I am looking to use this headset precisely for Virtual Desktop. Is the sweet spot clear at the corners? Is the 60hz blurry when you turn your head? Is the screen LCD, or AMOLED? Is there a way to overclock the display? Would you say it’s worth buying if the main use is Virtual Desktop? Can you take comparison shots of the 4k screen versus either the Rift, or Vive? Do you know if they allow you to return the product?

  • Rob Cram

    We’ve acquired the unit and can’t wait to publish our review. If the headset is as good as it sounds, Oculus and HTC might be in trouble. When is the review forthcoming?

    • Invertex

      HTC won’t be in trouble, this is only a VR viewer, it lacks controls and precise head tracking, and never mind the room scale movement that the Vive allows for.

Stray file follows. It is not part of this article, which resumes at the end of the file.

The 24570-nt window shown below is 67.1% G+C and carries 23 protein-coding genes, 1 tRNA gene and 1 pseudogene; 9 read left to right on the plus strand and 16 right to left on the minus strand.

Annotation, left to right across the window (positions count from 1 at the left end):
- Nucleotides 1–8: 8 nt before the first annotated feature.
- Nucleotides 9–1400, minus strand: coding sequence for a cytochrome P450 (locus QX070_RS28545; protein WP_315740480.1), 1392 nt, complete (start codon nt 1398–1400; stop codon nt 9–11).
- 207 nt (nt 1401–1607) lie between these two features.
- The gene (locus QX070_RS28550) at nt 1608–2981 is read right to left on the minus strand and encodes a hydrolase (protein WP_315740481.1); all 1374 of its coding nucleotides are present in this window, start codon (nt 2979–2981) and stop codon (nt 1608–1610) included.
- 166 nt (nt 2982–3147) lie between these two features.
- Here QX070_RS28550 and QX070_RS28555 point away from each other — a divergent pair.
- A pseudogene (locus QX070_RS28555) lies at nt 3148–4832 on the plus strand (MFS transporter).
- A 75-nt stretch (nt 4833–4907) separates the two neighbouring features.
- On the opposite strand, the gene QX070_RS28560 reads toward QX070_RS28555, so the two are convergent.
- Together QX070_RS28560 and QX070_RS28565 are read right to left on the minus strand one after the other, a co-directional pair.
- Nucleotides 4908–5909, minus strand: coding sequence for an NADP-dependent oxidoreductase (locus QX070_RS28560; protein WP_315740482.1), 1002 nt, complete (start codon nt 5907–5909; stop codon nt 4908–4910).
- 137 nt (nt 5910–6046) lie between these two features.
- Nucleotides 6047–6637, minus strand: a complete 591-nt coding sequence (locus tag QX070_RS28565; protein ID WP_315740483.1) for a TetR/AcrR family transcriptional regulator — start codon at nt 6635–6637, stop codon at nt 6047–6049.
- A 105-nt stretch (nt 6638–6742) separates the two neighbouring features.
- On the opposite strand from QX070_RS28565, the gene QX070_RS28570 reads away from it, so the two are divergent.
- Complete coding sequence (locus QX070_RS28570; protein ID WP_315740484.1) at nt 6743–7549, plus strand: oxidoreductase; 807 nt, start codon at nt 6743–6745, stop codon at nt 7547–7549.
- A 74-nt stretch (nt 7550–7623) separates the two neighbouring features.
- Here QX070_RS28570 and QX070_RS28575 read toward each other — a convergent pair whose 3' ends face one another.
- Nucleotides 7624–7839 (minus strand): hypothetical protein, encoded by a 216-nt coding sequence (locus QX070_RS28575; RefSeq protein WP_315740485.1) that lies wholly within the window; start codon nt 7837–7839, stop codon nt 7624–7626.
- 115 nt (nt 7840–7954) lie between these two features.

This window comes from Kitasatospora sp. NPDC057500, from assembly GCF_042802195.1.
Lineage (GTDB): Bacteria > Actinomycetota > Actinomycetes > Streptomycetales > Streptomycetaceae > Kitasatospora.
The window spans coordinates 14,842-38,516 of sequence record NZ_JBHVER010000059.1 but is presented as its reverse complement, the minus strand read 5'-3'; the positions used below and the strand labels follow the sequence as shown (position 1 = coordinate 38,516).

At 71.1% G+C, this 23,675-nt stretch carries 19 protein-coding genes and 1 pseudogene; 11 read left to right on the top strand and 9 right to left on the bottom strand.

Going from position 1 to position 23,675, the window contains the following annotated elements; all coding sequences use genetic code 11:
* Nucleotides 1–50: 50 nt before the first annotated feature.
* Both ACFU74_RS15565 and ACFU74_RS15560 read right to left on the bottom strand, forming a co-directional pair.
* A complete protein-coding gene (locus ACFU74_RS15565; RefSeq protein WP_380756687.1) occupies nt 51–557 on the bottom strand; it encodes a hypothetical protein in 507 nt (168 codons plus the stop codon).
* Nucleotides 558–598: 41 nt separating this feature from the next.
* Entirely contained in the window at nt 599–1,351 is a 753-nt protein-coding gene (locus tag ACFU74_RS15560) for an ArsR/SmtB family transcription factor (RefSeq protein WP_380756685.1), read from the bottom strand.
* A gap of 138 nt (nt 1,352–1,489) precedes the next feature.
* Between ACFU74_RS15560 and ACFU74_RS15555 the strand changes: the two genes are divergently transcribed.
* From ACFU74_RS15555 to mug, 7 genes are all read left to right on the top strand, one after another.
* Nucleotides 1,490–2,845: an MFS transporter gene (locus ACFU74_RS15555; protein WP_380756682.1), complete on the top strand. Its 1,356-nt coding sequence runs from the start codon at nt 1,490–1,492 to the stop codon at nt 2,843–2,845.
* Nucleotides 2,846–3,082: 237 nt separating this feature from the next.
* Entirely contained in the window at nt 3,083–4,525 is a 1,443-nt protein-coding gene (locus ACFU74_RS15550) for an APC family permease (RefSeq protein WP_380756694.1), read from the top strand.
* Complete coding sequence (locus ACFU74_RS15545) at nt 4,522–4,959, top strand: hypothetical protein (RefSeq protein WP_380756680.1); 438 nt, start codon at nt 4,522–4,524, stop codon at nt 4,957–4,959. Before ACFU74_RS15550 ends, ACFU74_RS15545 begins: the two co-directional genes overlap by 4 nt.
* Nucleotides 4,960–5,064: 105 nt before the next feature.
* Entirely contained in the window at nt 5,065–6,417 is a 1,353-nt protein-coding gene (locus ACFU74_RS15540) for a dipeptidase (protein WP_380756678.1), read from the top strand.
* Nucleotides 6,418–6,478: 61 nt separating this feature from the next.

• sukramko

        OK, then only oculus is in trouble.

  • wenhen

    Currently the reviews show positive feedback regarding this 4K VR.

    Firtst Imprerssion

    the compatible mode support SteamVR and Oculus VR games.

    Patented low persistence customized 4K panel, it’s not full persistence standard panel, so there is no smear issue in Pimax 4K VR Refresh rate: up to 90Hz in Asynchronous mode, 60Hz in Synchronous mode
    I just find the display information show they’re using low persistence pannel,

  • SaltyDiet

    Will wait for revision 2 with better headtracking and Steam/Oculus support, and possibly HDR support and hope it brings with it less color banding. 4k seems very tempting though, but 75Hz need to be the absolute minimal standard for stutter free gaming.